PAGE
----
From Too Many Chefs - www.toomanychefs.com

July 9, 2006
Calling all gardeners: zucchini advice needed!

zukes06.jpg

I have only had moderate success growing zucchini on my terrace. The first time I tried, I had four gorgeous plants that grew so quickly that I was obliged to go out and buy larger planters as even a novice zucchini grower like me could see that they were stifling in the small narrow planters. It's true I grew up in the Midwest and helped my mother and grandmothers in their vegetable gardens every summer, but it had been 15 years since I'd personally seen how large a zucchini plant can grow (answer=very). So the first batch of plants had lots of foilage with many beautiful flowers, followed by a few misshapen fruit, skinny and wrinkled on one end and round and glossy on the other.

When we moved into our new home in the 17th, I planted them in a much deeper square planter and awaited with great anticipation some nice big zucchini. Again, I had lots of big healthy leaves, loads of flowers and then...they just withered away. Before you can ask, yes I was watering them daily so it didn't seem to be a drought related problem.

Fast-forward to this year. I dragged the deep planter to the sunniest corner of the terrace. Previously, they had been in a more convenient spot in terms of traffic on the terrace, under the eaves of the roof. So I worked on the theory that on our Northwest-facing terrace the plants would need some help getting enough sunshine.

Please excuse the long-winded history of zucchini growing. I'm getting to the point.

It seems to be working: loads of big green leaves, loads of flowers and loads of zucchini. BUT. If you look a little closer in the photo, you'll see that the two vegetables closest to the camera are looking fine, just about large enough to harvest and very healthy. But some of the ones lower down are all wrinkled and unhealthy looking. Should I harvest the entire lot of zucchini, healthy and unhealthy and hope that it will flower and fruit again? I gave it a little worm tea (liquid fertiliser from my wormery) earlier in the summer; does it need more? Or more water? Should I have pruned back to only two or three zucchinis earlier in the season, on the basis that a plant can only support so many vegetables at once?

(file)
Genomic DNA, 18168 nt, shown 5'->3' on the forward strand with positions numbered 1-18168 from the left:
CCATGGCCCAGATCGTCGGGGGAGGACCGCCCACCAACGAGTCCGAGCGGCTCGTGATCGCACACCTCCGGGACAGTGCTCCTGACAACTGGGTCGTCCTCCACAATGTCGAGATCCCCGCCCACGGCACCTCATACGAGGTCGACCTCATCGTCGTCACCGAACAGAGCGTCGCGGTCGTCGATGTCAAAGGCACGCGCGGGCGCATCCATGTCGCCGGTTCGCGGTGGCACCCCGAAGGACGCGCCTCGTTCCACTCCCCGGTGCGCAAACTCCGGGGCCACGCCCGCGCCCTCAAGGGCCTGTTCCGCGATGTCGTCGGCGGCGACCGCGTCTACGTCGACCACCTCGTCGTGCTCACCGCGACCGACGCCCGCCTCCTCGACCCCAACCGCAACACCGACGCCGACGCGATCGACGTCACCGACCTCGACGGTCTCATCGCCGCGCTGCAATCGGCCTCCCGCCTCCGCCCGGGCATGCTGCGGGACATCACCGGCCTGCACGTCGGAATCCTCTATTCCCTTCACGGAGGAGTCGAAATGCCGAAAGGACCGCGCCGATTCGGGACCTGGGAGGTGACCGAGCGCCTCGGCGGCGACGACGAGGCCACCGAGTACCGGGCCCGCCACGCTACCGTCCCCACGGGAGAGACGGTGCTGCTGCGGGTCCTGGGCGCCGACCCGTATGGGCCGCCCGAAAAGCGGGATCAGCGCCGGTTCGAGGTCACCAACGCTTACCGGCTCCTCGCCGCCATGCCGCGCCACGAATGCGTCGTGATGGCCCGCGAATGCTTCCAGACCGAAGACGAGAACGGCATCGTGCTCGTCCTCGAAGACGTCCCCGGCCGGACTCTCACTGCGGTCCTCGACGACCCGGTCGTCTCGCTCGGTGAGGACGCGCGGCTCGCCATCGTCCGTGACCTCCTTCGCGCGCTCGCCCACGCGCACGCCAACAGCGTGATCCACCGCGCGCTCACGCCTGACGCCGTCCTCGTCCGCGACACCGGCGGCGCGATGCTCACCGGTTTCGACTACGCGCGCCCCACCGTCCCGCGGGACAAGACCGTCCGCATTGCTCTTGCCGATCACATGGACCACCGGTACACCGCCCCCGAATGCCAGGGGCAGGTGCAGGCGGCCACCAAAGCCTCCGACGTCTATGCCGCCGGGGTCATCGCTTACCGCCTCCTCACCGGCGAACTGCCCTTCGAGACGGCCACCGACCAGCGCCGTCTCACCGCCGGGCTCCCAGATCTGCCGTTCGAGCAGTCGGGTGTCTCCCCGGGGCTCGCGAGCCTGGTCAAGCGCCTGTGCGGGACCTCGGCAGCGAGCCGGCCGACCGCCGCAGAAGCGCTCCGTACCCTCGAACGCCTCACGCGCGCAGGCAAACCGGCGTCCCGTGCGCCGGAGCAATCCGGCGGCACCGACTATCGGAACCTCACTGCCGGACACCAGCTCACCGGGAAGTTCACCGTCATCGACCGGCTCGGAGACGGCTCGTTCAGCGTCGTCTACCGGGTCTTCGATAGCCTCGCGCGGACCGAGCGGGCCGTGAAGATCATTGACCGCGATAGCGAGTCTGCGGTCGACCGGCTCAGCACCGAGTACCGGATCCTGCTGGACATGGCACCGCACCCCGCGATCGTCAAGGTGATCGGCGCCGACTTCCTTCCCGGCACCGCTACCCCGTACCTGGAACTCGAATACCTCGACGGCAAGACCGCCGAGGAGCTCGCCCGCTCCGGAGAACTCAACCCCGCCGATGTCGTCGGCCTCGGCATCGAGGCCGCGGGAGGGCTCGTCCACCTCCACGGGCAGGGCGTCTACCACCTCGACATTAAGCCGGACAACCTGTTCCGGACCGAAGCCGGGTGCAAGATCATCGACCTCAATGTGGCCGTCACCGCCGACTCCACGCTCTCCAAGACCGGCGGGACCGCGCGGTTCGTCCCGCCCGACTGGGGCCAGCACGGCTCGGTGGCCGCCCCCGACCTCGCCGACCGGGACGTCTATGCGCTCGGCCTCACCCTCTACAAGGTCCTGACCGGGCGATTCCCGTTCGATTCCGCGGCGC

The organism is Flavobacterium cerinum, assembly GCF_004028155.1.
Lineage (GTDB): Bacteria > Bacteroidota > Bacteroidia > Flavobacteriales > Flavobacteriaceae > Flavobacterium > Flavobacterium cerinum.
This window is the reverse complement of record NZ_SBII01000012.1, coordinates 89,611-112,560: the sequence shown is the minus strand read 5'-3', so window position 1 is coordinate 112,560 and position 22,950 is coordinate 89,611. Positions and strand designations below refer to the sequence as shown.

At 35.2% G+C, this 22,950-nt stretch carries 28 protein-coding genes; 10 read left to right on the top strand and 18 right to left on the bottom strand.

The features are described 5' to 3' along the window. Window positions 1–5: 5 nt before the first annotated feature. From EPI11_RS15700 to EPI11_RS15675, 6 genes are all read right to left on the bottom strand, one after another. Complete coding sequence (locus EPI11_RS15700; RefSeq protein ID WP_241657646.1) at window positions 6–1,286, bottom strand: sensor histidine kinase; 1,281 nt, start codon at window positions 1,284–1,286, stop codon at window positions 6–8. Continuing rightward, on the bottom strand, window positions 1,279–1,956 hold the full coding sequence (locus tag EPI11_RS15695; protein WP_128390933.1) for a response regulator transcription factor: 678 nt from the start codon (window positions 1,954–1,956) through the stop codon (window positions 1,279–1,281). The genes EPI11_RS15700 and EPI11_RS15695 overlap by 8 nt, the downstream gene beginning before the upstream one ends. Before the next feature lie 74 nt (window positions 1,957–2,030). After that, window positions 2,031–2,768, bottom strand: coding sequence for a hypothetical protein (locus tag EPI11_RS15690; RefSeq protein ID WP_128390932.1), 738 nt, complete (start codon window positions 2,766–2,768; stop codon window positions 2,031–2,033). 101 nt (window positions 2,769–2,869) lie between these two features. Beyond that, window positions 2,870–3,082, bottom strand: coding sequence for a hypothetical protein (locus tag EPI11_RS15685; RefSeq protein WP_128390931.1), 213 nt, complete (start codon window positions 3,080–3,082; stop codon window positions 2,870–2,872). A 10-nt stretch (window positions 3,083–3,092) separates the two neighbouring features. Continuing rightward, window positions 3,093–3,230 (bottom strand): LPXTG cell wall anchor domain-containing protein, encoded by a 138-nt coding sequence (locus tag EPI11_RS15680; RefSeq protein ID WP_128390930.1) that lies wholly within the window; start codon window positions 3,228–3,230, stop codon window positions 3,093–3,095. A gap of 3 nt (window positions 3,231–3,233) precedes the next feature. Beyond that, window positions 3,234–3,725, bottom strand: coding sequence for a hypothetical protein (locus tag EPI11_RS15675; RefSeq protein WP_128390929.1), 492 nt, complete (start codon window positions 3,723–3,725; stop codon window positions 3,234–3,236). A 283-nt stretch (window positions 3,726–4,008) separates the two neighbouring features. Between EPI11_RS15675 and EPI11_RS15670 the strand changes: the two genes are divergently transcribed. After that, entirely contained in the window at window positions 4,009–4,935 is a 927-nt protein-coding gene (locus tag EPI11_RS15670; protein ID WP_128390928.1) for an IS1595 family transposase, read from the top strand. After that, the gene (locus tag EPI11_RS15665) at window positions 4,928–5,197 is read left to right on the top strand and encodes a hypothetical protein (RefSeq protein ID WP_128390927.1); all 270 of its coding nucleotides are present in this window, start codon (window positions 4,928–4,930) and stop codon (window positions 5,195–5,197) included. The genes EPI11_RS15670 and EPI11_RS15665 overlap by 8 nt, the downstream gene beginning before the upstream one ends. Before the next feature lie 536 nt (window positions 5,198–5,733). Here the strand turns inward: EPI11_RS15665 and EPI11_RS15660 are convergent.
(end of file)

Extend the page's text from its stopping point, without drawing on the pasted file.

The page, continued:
Let the experienced gardeners out there please come forward and guide me; I find it embarrassing that the one plant that my grandmother and mother grew to over-abundance with no effort at all is escaping me!

(Oh and if you have any advice on getting spinach to grow to a decent size - i.e. more than four leaves - before bolting that would be most welcome too. *sigh*)

Posted by Meg in Sussex at July 9, 2006 1:13 PM
Comments

The one thing I can say about the zucchini problem is in the second year, it sounds like you had "blossom end drop," which is a malfunction of pollination, which is usually caused by a fungus that grows from too much moisture.

I do remember, and just read that summer squash are very heavy feeders--and the organic gardening books I have all say to use application of fertilizer, like your worm tea, every two weeks during the growing season. Container plants are especially heavy feeders, because their root systems are restricted to the planters--they can go no farther than the pot to get their nutrients.

As for spinach--plant it in either very early spring or fall. Do not expect a crop in the summer in the heat. It will not happen. Spinach is a cold weather crop, and that is how it is. You might be able to find a heat tolerant variety, but if you want something that tastes like spinach (only for cooking--raw, it tastes kind of icky) opt for malabar spinach. A totally different plant, but if you are going to cook it, it tastes like spinach.

Young chard, raw tastes sort of like spinach and it is much more heat tolerant.

Posted by Barbara on July 9, 2006 at 2:08 PM

Brilliant, thanks Barbara!